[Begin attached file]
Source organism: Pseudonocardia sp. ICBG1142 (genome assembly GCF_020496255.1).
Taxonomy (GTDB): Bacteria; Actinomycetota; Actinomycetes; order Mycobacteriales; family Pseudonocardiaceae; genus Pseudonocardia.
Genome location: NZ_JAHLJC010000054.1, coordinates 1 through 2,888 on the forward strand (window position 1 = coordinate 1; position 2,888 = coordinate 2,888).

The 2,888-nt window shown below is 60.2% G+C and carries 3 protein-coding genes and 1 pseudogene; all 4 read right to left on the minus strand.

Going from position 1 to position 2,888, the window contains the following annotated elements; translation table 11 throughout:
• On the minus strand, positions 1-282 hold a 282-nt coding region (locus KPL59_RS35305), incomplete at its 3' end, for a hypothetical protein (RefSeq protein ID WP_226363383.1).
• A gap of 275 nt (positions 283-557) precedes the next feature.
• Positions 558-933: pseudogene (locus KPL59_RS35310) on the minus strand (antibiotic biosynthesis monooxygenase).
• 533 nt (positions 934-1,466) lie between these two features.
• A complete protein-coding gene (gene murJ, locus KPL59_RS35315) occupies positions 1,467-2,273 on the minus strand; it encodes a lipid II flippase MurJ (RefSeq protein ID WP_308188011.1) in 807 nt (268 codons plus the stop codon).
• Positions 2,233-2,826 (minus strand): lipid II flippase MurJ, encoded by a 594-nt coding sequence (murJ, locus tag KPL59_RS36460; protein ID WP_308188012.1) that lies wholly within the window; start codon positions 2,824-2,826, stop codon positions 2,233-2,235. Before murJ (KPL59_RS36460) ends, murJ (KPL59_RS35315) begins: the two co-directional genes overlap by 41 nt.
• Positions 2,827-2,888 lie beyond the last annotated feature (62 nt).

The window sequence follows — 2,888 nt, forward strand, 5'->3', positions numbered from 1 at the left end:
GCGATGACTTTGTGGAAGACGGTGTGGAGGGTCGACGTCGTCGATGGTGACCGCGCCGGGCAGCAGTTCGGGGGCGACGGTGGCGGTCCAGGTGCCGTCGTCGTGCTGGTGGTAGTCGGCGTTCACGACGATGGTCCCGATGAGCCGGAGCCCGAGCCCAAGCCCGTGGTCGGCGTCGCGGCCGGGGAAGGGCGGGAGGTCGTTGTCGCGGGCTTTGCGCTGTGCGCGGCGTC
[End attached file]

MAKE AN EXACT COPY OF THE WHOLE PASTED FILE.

Source organism: Pseudonocardia sp. ICBG1142 (genome assembly GCF_020496255.1).
Taxonomy (GTDB): Bacteria; Actinomycetota; Actinomycetes; order Mycobacteriales; family Pseudonocardiaceae; genus Pseudonocardia.
Genome location: NZ_JAHLJC010000054.1, coordinates 1 through 2,888 on the forward strand (window position 1 = coordinate 1; position 2,888 = coordinate 2,888).

The 2,888-nt window shown below is 60.2% G+C and carries 3 protein-coding genes and 1 pseudogene; all 4 read right to left on the minus strand.

Going from position 1 to position 2,888, the window contains the following annotated elements; translation table 11 throughout:
• On the minus strand, positions 1-282 hold a 282-nt coding region (locus KPL59_RS35305), incomplete at its 3' end, for a hypothetical protein (RefSeq protein ID WP_226363383.1).
• A gap of 275 nt (positions 283-557) precedes the next feature.
• Positions 558-933: pseudogene (locus KPL59_RS35310) on the minus strand (antibiotic biosynthesis monooxygenase).
• 533 nt (positions 934-1,466) lie between these two features.
• A complete protein-coding gene (gene murJ, locus KPL59_RS35315) occupies positions 1,467-2,273 on the minus strand; it encodes a lipid II flippase MurJ (RefSeq protein ID WP_308188011.1) in 807 nt (268 codons plus the stop codon).
• Positions 2,233-2,826 (minus strand): lipid II flippase MurJ, encoded by a 594-nt coding sequence (murJ, locus tag KPL59_RS36460; protein ID WP_308188012.1) that lies wholly within the window; start codon positions 2,824-2,826, stop codon positions 2,233-2,235. Before murJ (KPL59_RS36460) ends, murJ (KPL59_RS35315) begins: the two co-directional genes overlap by 41 nt.
• Positions 2,827-2,888 lie beyond the last annotated feature (62 nt).

The window sequence follows — 2,888 nt, forward strand, 5'->3', positions numbered from 1 at the left end:
GCGATGACTTTGTGGAAGACGGTGTGGAGGGTCGACGTCGTCGATGGTGACCGCGCCGGGCAGCAGTTCGGGGGCGACGGTGGCGGTCCAGGTGCCGTCGTCGTGCTGGTGGTAGTCGGCGTTCACGACGATGGTCCCGATGAGCCGGAGCCCGAGCCCAAGCCCGTGGTCGGCGTCGCGGCCGGGGAAGGGCGGGAGGTCGTTGTCGCGGGCTTTGCGCTGTGCGCGGCGTC